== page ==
The first step in any project is to identify opportunities. To do this we use our in-depth knowledge of the Ribble river catchment to identify areas which have the potential for improvement. Once our team have an idea for a project and a location, we use a GIS computer programme and our huge database to model the site. Plus we have to get the landowner on board, get permits, survey the sites, and more.
Data and evidence underline absolutely everything we do. Using our huge information database and GIS mapping programme we can compare data on land usage, habitat type, flood risk, potential pollution issues, rainwater flow paths, and more. This is then used to model how a woodland, wetland, or weir removal would impact the land and help to make sure project will have the maximum benefit.
For over two decades Ribble Rivers trust have been taking direct, physical action to improve rivers across Lancashire and North Yorkshire and, in the last 5 years, this work has really ramped up. There are many issues in the area but so many issues have been resolved and so much work has been achieved. Here at Ribble Rivers Trust we’re proud that we always put the environment, rivers, and wildlife first.
Our children are our future, and we’ve been working with school children in the area for decades, helping them learn more about their local rivers, the amazing wildlife they support, and how they can live a river friendly life. Families are another focus, with events, workshops, and fun family activities helping people to enjoy, discover, and learn more about the natural world around them.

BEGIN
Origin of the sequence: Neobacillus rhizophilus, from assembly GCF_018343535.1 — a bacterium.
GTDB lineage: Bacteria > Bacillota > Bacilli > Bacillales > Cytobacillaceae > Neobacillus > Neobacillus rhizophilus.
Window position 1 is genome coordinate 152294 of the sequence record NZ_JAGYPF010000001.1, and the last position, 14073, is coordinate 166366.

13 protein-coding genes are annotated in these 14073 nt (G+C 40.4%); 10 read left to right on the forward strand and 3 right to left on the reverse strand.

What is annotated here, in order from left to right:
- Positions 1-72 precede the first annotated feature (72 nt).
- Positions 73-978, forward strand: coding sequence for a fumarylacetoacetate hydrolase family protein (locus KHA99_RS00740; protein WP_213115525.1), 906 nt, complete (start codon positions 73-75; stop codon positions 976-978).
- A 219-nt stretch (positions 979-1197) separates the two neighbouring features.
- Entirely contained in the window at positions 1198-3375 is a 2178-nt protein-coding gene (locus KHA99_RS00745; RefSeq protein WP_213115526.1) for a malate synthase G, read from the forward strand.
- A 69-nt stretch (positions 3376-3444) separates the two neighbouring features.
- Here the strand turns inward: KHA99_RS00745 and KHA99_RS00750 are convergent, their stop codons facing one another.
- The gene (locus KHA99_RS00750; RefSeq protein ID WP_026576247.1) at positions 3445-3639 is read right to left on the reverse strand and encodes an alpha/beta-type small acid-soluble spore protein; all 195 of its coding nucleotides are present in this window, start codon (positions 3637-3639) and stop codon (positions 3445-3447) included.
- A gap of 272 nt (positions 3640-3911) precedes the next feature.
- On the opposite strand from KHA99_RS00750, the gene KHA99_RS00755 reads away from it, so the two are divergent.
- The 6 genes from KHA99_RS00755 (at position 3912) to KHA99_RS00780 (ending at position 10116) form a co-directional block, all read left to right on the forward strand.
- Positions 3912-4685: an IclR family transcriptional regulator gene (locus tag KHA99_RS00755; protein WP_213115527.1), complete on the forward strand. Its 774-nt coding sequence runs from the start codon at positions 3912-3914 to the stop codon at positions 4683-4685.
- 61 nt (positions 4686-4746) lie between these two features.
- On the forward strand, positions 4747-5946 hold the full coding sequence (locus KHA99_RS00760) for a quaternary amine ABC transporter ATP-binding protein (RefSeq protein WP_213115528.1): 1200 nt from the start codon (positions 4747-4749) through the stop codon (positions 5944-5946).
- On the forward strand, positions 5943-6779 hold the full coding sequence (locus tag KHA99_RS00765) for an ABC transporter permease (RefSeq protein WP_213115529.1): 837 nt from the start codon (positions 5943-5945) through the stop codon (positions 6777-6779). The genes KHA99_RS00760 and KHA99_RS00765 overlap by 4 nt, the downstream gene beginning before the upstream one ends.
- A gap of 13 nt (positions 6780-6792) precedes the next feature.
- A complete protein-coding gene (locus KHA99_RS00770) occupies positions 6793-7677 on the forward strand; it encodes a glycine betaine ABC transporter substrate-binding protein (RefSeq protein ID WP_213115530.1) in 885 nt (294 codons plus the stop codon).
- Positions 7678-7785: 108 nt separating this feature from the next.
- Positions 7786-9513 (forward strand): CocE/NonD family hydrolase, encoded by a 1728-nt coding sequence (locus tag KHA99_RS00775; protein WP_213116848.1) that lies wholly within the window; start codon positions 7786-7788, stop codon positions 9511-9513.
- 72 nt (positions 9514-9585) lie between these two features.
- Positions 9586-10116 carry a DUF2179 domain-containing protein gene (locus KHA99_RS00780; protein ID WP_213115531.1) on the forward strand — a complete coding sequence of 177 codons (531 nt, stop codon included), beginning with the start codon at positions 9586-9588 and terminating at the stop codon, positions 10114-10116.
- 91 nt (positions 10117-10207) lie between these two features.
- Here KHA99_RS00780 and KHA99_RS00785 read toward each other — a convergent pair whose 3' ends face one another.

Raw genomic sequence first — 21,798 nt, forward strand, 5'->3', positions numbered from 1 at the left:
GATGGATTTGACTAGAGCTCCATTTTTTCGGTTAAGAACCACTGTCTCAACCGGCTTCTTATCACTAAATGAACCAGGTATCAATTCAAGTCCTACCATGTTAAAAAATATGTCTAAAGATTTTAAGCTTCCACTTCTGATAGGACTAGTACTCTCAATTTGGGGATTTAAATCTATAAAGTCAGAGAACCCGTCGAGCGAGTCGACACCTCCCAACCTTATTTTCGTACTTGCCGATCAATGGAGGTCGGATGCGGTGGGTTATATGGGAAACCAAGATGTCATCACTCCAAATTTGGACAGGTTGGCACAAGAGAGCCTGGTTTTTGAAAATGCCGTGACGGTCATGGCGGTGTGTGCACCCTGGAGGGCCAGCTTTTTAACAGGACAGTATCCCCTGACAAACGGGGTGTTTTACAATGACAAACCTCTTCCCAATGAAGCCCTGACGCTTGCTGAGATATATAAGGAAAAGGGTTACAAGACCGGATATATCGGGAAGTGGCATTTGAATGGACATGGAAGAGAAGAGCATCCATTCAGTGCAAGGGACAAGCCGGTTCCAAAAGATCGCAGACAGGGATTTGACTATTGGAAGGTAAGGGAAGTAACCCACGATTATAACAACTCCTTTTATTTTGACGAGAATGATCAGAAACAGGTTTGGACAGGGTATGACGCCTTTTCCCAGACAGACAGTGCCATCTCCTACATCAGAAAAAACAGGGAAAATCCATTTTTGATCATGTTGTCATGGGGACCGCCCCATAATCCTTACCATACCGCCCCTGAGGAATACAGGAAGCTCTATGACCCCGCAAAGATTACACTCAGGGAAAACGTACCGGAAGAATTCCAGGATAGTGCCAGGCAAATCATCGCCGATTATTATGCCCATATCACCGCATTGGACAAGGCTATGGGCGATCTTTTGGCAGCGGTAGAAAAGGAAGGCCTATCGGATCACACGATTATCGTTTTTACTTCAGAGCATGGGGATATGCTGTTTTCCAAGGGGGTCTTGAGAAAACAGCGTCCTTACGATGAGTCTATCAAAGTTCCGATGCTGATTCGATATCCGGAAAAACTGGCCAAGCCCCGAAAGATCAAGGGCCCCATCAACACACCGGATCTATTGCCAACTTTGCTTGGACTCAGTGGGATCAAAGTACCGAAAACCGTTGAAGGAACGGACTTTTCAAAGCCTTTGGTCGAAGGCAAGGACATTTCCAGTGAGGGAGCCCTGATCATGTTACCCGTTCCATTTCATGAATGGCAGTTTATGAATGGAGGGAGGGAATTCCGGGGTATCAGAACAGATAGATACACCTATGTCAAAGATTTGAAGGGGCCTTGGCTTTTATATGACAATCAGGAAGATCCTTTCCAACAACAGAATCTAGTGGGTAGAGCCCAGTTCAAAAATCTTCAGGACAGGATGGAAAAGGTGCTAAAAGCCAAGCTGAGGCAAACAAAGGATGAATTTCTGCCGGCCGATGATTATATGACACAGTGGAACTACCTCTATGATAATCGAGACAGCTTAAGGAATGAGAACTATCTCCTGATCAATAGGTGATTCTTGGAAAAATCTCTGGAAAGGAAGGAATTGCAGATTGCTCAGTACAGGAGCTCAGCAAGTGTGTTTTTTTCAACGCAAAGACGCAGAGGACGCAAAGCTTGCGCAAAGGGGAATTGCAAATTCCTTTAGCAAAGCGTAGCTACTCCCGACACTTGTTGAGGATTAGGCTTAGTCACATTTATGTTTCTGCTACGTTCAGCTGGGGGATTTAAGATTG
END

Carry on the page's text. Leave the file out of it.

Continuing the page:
Measuring success is important with any project, and our work is no different. Each physical project is monitored and monitoring typically includes invertebrate sampling, fish tracking, water quality and temperature logging, and aerial photography. Monitoring education and engagement is important too and we use surveys and feedback forms to make sure our activities are engaging, educational, and fun!
Every project needs maintenance. With hundreds of miles of rivers and streams, hundreds of acres of woodland, and dozens of wetlands, peat restoration sites, and other projects maintenance takes up a lot of time. Our dedicated Habitats Officer and our Volunteer Supervisor both spend a large part of their time caring for and maintaining our work, ensuring it remains effective and thrives.